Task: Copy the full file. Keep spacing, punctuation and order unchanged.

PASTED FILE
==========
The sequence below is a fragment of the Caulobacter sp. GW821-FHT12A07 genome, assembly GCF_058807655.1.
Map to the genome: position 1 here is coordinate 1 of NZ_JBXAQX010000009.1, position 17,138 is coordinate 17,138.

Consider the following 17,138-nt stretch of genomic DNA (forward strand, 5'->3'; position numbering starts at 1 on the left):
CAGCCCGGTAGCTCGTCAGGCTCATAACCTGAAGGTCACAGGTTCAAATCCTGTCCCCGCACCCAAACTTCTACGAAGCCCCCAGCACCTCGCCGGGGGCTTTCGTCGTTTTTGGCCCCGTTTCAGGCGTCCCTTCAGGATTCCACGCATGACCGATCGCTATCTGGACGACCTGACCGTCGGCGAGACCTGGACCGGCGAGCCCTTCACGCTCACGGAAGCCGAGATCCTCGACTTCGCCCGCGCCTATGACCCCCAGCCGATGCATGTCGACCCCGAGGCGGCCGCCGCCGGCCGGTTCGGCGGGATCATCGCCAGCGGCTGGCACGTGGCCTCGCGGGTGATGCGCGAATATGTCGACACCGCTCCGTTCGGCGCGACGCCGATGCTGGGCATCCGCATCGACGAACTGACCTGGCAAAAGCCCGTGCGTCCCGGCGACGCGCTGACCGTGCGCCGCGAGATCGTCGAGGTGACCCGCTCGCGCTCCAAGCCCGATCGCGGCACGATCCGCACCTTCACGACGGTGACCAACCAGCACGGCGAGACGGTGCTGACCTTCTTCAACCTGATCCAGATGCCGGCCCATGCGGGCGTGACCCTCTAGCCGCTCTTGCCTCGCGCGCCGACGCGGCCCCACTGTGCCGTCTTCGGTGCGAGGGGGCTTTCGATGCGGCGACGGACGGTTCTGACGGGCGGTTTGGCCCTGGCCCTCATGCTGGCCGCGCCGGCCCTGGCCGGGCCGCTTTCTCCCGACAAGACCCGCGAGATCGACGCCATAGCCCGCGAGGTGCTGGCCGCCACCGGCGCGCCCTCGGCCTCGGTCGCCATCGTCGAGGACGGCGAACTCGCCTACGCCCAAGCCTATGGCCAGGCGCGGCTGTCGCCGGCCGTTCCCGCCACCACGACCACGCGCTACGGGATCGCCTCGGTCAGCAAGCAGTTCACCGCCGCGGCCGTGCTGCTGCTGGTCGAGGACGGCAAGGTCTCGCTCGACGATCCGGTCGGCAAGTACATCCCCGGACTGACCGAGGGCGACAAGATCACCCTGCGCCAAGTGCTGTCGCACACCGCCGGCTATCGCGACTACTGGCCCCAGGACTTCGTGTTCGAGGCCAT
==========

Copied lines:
The sequence below is a fragment of the Caulobacter sp. GW821-FHT12A07 genome, assembly GCF_058807655.1.
Map to the genome: position 1 here is coordinate 1 of NZ_JBXAQX010000009.1, position 17,138 is coordinate 17,138.

Consider the following 17,138-nt stretch of genomic DNA (forward strand, 5'->3'; position numbering starts at 1 on the left):
CAGCCCGGTAGCTCGTCAGGCTCATAACCTGAAGGTCACAGGTTCAAATCCTGTCCCCGCACCCAAACTTCTACGAAGCCCCCAGCACCTCGCCGGGGGCTTTCGTCGTTTTTGGCCCCGTTTCAGGCGTCCCTTCAGGATTCCACGCATGACCGATCGCTATCTGGACGACCTGACCGTCGGCGAGACCTGGACCGGCGAGCCCTTCACGCTCACGGAAGCCGAGATCCTCGACTTCGCCCGCGCCTATGACCCCCAGCCGATGCATGTCGACCCCGAGGCGGCCGCCGCCGGCCGGTTCGGCGGGATCATCGCCAGCGGCTGGCACGTGGCCTCGCGGGTGATGCGCGAATATGTCGACACCGCTCCGTTCGGCGCGACGCCGATGCTGGGCATCCGCATCGACGAACTGACCTGGCAAAAGCCCGTGCGTCCCGGCGACGCGCTGACCGTGCGCCGCGAGATCGTCGAGGTGACCCGCTCGCGCTCCAAGCCCGATCGCGGCACGATCCGCACCTTCACGACGGTGACCAACCAGCACGGCGAGACGGTGCTGACCTTCTTCAACCTGATCCAGATGCCGGCCCATGCGGGCGTGACCCTCTAGCCGCTCTTGCCTCGCGCGCCGACGCGGCCCCACTGTGCCGTCTTCGGTGCGAGGGGGCTTTCGATGCGGCGACGGACGGTTCTGACGGGCGGTTTGGCCCTGGCCCTCATGCTGGCCGCGCCGGCCCTGGCCGGGCCGCTTTCTCCCGACAAGACCCGCGAGATCGACGCCATAGCCCGCGAGGTGCTGGCCGCCACCGGCGCGCCCTCGGCCTCGGTCGCCATCGTCGAGGACGGCGAACTCGCCTACGCCCAAGCCTATGGCCAGGCGCGGCTGTCGCCGGCCGTTCCCGCCACCACGACCACGCGCTACGGGATCGCCTCGGTCAGCAAGCAGTTCACCGCCGCGGCCGTGCTGCTGCTGGTCGAGGACGGCAAGGTCTCGCTCGACGATCCGGTCGGCAAGTACATCCCCGGACTGACCGAGGGCGACAAGATCACCCTGCGCCAAGTGCTGTCGCACACCGCCGGCTATCGCGACTACTGGCCCCAGGACTTCGTGTTCGAGGCCAT